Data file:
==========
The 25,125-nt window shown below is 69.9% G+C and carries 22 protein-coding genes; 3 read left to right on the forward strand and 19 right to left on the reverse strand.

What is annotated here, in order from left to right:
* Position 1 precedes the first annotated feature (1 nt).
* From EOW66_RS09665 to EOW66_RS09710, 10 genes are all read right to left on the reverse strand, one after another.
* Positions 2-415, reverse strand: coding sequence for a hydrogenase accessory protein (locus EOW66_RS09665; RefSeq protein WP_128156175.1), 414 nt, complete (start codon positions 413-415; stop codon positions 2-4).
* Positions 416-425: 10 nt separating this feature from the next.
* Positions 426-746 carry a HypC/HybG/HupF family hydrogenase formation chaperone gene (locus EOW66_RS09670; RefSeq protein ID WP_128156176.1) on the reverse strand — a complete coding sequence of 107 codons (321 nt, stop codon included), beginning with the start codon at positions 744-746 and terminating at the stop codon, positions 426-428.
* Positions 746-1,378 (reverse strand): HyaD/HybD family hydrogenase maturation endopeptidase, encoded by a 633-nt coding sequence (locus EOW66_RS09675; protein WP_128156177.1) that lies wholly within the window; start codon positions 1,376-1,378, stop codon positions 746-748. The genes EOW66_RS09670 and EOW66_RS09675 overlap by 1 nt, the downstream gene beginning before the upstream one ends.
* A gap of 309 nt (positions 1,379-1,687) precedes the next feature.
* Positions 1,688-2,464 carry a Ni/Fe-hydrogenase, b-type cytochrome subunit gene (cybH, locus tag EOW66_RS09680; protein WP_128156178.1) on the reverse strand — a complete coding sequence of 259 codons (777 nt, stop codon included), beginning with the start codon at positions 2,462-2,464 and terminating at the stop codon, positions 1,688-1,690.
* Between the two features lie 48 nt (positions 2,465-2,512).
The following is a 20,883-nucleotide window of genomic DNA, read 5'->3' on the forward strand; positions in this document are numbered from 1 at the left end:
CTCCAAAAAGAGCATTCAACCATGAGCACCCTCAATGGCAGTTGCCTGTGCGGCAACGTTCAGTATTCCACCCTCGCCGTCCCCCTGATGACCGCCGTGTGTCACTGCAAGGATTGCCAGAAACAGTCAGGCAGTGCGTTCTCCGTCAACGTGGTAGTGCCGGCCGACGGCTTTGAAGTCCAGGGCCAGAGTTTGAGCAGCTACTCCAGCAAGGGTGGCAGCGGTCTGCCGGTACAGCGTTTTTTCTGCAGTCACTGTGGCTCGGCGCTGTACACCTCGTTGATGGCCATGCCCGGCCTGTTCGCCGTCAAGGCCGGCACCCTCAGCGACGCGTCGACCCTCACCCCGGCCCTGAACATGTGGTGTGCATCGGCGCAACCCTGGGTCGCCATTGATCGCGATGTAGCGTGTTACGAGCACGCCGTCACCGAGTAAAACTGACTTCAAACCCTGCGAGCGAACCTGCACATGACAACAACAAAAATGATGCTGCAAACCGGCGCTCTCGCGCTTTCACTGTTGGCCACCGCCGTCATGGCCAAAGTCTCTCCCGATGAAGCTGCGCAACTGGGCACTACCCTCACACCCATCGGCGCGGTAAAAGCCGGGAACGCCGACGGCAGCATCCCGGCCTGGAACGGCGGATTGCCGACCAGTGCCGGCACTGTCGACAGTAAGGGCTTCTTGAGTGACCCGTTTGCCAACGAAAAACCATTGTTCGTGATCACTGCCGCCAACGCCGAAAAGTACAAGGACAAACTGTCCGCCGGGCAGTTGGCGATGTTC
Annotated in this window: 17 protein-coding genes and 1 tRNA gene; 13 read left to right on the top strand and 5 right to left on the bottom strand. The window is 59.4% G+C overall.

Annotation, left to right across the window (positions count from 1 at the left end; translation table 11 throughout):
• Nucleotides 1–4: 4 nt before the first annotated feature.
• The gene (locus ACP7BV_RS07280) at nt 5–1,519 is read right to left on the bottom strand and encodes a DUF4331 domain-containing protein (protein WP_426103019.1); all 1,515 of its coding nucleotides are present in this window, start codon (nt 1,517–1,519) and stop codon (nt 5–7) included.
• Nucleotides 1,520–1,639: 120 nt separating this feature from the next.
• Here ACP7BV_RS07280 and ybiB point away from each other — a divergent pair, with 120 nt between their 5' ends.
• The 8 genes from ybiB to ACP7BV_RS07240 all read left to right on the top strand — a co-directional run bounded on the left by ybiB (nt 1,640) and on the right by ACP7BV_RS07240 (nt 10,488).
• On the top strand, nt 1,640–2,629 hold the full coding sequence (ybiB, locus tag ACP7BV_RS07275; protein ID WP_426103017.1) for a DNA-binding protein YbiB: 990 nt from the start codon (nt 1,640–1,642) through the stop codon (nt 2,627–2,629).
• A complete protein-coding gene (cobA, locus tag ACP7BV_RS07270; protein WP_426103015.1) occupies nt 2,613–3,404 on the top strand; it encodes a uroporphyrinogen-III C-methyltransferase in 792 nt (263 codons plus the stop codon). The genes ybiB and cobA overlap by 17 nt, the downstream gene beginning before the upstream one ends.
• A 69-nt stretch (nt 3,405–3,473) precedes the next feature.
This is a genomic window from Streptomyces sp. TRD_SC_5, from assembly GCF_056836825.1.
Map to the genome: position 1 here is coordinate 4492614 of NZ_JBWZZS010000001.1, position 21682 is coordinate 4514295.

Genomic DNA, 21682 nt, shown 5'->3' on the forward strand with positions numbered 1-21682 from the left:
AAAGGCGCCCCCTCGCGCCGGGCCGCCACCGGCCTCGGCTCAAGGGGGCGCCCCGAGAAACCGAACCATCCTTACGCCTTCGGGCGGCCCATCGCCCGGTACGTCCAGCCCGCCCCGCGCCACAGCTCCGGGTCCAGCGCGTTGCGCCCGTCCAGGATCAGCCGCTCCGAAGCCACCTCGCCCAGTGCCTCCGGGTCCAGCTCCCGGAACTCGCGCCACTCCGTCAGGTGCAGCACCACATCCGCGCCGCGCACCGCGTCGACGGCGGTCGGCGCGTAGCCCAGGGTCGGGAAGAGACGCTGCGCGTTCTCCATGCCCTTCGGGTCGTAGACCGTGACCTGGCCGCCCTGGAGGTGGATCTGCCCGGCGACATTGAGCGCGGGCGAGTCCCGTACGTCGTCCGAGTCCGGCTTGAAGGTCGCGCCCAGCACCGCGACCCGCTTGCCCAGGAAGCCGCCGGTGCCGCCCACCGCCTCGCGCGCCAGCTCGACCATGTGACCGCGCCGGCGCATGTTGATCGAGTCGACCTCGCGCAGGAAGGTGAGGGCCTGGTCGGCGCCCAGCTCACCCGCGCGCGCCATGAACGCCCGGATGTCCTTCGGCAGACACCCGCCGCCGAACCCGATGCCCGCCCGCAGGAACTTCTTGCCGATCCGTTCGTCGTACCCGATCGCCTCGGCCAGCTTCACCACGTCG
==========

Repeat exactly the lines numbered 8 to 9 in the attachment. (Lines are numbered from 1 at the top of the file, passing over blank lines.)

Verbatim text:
* Positions 746-1,378 (reverse strand): HyaD/HybD family hydrogenase maturation endopeptidase, encoded by a 633-nt coding sequence (locus EOW66_RS09675; protein WP_128156177.1) that lies wholly within the window; start codon positions 1,376-1,378, stop codon positions 746-748. The genes EOW66_RS09670 and EOW66_RS09675 overlap by 1 nt, the downstream gene beginning before the upstream one ends.
* A gap of 309 nt (positions 1,379-1,687) precedes the next feature.